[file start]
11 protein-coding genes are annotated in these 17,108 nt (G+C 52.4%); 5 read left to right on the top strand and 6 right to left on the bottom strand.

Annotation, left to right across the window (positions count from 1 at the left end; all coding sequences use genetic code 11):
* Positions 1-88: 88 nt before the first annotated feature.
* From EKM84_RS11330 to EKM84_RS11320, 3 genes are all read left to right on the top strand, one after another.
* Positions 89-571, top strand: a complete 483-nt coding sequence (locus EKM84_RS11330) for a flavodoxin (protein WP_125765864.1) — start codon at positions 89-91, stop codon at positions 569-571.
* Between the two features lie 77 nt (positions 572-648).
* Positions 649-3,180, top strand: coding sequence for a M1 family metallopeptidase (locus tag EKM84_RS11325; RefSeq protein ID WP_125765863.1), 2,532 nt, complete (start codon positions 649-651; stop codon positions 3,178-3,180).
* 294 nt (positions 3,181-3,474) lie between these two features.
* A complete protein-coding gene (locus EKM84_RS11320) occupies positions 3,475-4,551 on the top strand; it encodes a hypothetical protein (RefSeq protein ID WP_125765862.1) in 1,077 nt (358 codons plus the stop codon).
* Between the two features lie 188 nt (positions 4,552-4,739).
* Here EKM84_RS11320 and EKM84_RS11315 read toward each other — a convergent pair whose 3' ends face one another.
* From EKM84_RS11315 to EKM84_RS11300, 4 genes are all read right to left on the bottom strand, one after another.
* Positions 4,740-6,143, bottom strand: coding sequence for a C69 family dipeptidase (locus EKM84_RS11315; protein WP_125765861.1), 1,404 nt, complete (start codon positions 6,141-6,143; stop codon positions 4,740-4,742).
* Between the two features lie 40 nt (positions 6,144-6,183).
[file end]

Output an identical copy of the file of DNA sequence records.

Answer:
11 protein-coding genes are annotated in these 17,108 nt (G+C 52.4%); 5 read left to right on the top strand and 6 right to left on the bottom strand.

Annotation, left to right across the window (positions count from 1 at the left end; all coding sequences use genetic code 11):
* Positions 1-88: 88 nt before the first annotated feature.
* From EKM84_RS11330 to EKM84_RS11320, 3 genes are all read left to right on the top strand, one after another.
* Positions 89-571, top strand: a complete 483-nt coding sequence (locus EKM84_RS11330) for a flavodoxin (protein WP_125765864.1) — start codon at positions 89-91, stop codon at positions 569-571.
* Between the two features lie 77 nt (positions 572-648).
* Positions 649-3,180, top strand: coding sequence for a M1 family metallopeptidase (locus tag EKM84_RS11325; RefSeq protein ID WP_125765863.1), 2,532 nt, complete (start codon positions 649-651; stop codon positions 3,178-3,180).
* 294 nt (positions 3,181-3,474) lie between these two features.
* A complete protein-coding gene (locus EKM84_RS11320) occupies positions 3,475-4,551 on the top strand; it encodes a hypothetical protein (RefSeq protein ID WP_125765862.1) in 1,077 nt (358 codons plus the stop codon).
* Between the two features lie 188 nt (positions 4,552-4,739).
* Here EKM84_RS11320 and EKM84_RS11315 read toward each other — a convergent pair whose 3' ends face one another.
* From EKM84_RS11315 to EKM84_RS11300, 4 genes are all read right to left on the bottom strand, one after another.
* Positions 4,740-6,143, bottom strand: coding sequence for a C69 family dipeptidase (locus EKM84_RS11315; protein WP_125765861.1), 1,404 nt, complete (start codon positions 6,141-6,143; stop codon positions 4,740-4,742).
* Between the two features lie 40 nt (positions 6,144-6,183).